A native of Idaho Falls, Pennock returned in 1999 to develop the Museum of Idaho and became executive director in 2003. Since its opening, the museum has averaged more 104,000 visitors annually, including more than 18,000 school children on organized tours from 17 Idaho counties each year. The museum has a $1.3 million annual budget.
Pennock has a Ph.D. in systematics and ecology from the University of Kansas, as well as master’s and bachelor’s degrees in zoology from Brigham Young University. "With the museum, you'd think I was a history person, but my degrees are in biological sciences," he said. He is a published researcher and has taught various graduate and undergraduate courses at the University of Kansas, University of Arkansas and Fort Hays State University. He and his wife, Gisele, have six children.
During Pennock’s tenure with the Museum of Idaho, $20 million has been raised through grant writing, donor development, memberships and corporate sponsorships, with over $950,000 raised for facility improvements.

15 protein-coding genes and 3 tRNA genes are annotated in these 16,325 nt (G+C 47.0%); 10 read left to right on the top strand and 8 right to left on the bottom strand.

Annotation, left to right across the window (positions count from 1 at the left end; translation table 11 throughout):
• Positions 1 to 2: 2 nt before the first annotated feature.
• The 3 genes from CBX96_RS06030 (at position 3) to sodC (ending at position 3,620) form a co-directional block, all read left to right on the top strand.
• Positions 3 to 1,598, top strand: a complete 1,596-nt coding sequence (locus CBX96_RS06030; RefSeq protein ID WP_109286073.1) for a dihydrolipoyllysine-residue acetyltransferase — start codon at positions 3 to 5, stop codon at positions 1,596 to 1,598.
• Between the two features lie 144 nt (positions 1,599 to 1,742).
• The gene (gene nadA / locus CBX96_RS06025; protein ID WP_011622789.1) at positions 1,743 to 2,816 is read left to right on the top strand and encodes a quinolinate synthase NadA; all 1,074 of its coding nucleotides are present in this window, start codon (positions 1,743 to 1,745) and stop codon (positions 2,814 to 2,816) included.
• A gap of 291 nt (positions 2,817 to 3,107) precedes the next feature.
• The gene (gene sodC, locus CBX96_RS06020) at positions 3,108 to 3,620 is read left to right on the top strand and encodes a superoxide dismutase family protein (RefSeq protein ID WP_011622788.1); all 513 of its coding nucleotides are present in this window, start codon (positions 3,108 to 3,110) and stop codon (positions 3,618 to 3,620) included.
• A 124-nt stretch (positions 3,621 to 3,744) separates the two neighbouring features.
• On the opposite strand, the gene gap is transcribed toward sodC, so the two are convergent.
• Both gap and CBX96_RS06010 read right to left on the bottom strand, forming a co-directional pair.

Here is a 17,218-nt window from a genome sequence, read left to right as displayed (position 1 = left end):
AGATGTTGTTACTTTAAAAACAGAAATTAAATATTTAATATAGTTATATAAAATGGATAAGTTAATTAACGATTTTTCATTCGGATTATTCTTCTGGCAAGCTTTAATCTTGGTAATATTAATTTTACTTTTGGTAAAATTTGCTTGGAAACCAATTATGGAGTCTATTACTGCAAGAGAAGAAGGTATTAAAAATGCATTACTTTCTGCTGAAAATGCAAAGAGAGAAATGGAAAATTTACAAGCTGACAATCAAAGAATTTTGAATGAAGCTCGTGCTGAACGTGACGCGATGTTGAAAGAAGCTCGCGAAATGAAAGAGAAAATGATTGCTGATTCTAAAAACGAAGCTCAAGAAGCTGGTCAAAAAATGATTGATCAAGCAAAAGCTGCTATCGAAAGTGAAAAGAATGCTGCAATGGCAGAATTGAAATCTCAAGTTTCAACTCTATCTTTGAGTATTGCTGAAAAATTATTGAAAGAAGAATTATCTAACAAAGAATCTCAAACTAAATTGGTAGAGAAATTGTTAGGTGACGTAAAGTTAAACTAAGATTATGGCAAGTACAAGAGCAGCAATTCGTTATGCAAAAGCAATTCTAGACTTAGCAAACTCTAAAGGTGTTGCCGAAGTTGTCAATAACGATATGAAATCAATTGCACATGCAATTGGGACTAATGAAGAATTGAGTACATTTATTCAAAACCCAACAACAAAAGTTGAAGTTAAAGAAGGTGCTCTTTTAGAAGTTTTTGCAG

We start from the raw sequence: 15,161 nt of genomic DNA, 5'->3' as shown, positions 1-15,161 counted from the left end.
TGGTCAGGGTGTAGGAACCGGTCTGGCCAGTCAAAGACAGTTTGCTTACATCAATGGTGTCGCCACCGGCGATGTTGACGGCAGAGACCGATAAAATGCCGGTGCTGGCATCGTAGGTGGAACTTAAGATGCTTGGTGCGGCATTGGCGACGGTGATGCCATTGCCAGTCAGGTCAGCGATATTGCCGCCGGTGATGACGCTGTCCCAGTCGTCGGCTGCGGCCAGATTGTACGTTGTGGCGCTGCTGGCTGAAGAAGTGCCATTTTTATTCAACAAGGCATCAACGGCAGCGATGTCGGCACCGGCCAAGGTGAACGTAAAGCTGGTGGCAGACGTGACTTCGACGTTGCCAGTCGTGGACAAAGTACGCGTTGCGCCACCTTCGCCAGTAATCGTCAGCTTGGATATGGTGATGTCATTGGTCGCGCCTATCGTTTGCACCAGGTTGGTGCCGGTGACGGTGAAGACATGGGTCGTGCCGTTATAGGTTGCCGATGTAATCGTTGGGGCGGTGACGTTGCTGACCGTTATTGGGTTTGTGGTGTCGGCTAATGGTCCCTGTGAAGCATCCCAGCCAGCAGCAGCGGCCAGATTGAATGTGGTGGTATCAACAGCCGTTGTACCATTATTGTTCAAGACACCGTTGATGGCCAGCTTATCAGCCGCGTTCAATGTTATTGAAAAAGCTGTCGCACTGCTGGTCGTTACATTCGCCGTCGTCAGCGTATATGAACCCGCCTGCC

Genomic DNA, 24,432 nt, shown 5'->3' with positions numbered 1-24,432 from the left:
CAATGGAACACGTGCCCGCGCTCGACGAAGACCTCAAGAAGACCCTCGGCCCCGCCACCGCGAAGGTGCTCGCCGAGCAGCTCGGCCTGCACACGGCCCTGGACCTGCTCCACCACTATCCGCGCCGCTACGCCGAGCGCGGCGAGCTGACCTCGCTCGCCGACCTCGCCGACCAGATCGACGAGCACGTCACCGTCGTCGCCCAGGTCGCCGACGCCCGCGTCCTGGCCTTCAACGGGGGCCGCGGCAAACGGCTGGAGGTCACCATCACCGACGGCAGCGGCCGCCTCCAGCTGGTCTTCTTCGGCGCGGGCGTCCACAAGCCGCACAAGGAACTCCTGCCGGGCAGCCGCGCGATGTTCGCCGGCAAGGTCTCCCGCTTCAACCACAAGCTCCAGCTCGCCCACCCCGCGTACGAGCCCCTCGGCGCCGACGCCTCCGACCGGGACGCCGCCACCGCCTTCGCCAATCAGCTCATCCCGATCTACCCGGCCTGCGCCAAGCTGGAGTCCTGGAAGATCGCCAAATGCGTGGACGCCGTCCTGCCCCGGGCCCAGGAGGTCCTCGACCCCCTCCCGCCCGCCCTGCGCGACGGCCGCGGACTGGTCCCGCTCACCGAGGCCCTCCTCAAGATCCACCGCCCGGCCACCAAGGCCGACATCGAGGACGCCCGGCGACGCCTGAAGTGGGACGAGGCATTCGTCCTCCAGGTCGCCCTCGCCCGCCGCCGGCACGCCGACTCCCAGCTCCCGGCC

"We owe David a deep debt for creating and growing the Museum of Idaho," said Linda Guinn Montgomery, who chairs the museum’s board of directors. "Without David's vision, hard work and enthusiasm, the museum would not be able to serve the 100,000 people a year we see. We are very sad to lose his leadership; however, we are delighted with his new opportunity with the Idaho Falls Zoo. We wish him the very best in his new role."
The museum board is organizing a search for a new executive director.
"This is something that is well-established, well-loved and well-supported," he said. "It's extraordinary for a community our size to have something like this. There's already a great foundation, and I want to see whether we can't take it another step."
“Dr. Pennock’s experience with the Museum of Idaho, various local non-profit boards and community outreach, coupled with his education, make him uniquely qualified to lead this important community resource, said Idaho Falls Mayor Rebecca Casper.